Is Salmon Candy Really What It Sounds Like?

Quick, what's your favorite kind of candy? No matter what specific brand and product you think of, it likely has one of a few standard flavors. If it's not some kind of chocolate, it's probably a hard or gummy candy with a fruit-based flavor like strawberry, green apple, or the mysterious blue raspberry. It's a fairly narrow range of options when you think about it, but there are people out there, including at some of the biggest candy brands, who are willing to break the mold. And why shouldn't the candy world embrace all flavors: Sweet, sour, salty, bitter, and... umami?

There are many unexpected candy combinations out there, some more "out there" than others. Candy Club invites us to consider Hershey's Texas BBQ-flavored Payday bars, wasabi Kit Kats, and Chlorophyll-flavored PEZ. But one combination we doubt you would guess is the union of candy with seafood. Candy Club highlights squid-flavored candy from Japan and lobster-flavored candy from Russia — but it's not just an international concept. 

There's a corner of the U.S. where you can sample salmon candy. However, it's not quite what it sounds like.

Candied salmon would be a more accurate name

Salmon candy is unique to the Pacific Northwest, made from the sockeye and Chinook salmon that populate the region (via Eater). When you hear its name, your mind's eye might summon pictures of gumdrops or hard candy in shades of pink, giving off the faint smell of the sea. But salmon candy is an entirely different thing, and it would be more accurate to think of it as "candied salmon," in a similar vein as candied bacon or candied yams. All three share something in common: In the simplest terms, they are non-sweet foods coated in a sweet glaze.

South Beach Fish Market, in South Beach, Oregon, provides some insight into the process of making salmon candy. First, the fish goes in a teriyaki brine after which it goes to a smoker. This isn't like the lox you find at a bagel shop though, as Eater notes the salmon is smoked until it reaches an almost jerky-like state. After the smoking stage, South Beach Fish Market seasons the salmon pieces with black pepper and lemon pepper before coating them in a brown sugar glaze, two very different flavors that come together in a one-of-a-kind way.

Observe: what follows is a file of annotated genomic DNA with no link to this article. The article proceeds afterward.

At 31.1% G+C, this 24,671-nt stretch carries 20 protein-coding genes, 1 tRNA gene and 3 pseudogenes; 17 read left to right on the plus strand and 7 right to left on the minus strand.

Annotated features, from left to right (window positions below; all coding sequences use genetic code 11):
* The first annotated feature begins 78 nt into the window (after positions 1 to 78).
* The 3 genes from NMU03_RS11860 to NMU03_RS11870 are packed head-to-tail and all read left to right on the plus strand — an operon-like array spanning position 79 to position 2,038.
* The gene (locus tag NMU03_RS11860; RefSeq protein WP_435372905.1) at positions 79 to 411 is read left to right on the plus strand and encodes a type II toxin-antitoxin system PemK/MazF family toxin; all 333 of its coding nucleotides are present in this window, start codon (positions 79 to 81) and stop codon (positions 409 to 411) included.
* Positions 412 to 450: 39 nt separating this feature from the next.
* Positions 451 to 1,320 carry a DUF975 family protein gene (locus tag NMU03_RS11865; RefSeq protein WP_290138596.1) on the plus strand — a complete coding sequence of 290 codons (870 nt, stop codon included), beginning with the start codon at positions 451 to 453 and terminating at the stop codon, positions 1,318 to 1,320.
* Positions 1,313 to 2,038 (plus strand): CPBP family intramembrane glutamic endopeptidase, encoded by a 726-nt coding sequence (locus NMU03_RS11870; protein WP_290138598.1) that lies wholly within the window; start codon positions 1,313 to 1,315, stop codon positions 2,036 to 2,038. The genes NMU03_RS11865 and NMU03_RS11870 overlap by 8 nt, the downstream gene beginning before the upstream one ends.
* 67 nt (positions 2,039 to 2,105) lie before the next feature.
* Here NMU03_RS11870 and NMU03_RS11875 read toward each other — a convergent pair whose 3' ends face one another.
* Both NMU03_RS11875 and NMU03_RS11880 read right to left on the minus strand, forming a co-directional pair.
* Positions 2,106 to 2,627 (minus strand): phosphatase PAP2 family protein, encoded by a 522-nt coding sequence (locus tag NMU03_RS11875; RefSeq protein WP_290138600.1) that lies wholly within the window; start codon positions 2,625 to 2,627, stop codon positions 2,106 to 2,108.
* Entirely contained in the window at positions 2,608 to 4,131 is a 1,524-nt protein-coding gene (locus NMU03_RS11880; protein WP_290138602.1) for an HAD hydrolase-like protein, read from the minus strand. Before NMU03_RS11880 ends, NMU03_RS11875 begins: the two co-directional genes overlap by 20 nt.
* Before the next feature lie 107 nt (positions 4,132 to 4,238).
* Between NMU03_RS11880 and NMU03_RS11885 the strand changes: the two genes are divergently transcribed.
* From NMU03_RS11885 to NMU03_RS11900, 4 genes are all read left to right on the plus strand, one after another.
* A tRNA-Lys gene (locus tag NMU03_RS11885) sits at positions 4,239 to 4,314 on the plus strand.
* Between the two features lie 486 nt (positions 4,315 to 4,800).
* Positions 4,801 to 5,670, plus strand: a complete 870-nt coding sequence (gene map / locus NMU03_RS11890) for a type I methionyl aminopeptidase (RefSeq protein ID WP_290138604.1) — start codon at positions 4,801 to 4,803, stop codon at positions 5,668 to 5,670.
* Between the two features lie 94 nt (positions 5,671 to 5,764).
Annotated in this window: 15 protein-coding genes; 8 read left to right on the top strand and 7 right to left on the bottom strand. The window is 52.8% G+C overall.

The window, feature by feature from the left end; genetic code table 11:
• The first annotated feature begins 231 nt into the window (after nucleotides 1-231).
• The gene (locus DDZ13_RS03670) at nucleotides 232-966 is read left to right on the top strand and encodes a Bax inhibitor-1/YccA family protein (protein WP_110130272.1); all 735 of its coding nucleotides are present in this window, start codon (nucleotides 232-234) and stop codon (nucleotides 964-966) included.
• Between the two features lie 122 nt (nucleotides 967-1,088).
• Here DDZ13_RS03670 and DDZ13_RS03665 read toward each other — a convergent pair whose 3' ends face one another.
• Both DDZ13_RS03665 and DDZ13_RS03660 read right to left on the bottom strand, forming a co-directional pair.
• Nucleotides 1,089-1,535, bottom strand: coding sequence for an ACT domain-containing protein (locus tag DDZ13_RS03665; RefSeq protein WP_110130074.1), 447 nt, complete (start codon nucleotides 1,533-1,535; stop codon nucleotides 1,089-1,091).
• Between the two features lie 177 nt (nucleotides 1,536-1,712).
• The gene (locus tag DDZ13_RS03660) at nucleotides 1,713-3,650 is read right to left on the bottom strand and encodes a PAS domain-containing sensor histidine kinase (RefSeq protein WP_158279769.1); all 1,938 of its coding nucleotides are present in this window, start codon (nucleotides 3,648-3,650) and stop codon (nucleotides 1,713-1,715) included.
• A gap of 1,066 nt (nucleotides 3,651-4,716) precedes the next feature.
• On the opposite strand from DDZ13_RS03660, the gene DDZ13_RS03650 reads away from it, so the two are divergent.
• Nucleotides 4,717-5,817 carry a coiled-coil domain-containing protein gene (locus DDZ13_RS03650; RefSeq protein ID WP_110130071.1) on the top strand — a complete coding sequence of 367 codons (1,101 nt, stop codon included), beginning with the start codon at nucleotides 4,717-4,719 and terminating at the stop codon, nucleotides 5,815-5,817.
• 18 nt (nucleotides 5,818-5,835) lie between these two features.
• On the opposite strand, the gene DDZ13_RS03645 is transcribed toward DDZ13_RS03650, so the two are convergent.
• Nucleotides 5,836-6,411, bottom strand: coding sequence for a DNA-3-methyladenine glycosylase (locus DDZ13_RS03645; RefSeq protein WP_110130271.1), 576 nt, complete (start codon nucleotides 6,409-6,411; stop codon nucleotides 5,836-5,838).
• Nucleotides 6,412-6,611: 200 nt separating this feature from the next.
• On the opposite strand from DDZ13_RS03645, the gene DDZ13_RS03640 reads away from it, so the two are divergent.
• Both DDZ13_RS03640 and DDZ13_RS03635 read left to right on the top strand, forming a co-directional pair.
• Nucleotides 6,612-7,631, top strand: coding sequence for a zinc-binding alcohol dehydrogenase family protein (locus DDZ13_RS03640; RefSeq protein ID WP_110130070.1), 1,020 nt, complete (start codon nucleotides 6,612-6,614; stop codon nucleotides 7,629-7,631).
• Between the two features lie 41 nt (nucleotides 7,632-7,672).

Where to buy salmon candy

Because salmon candy is a specialty distinct to the Pacific Northwest, you've probably never even heard of salmon candy until now, much less seen it in a store, unless you live in Oregon or Washington. Eater notes that it is widely available at fish markets and fish-and-chips shops. One particular place is the City Fish Seafood Market in Seattle's legendary Pike Place Market.

In the 48 states not named Oregon or Washington, all we can say is good luck finding salmon candy at a local store. It could be worth your time to do a cursory Google search or call a few fishmongers in your area, but in all likelihood, your best bet will be to visit an online vendor and have some salmon candy shipped to you. The aforementioned South Beach Fish Market ships to all 50 states, but at $50 per pound, it's not exactly cost-effective.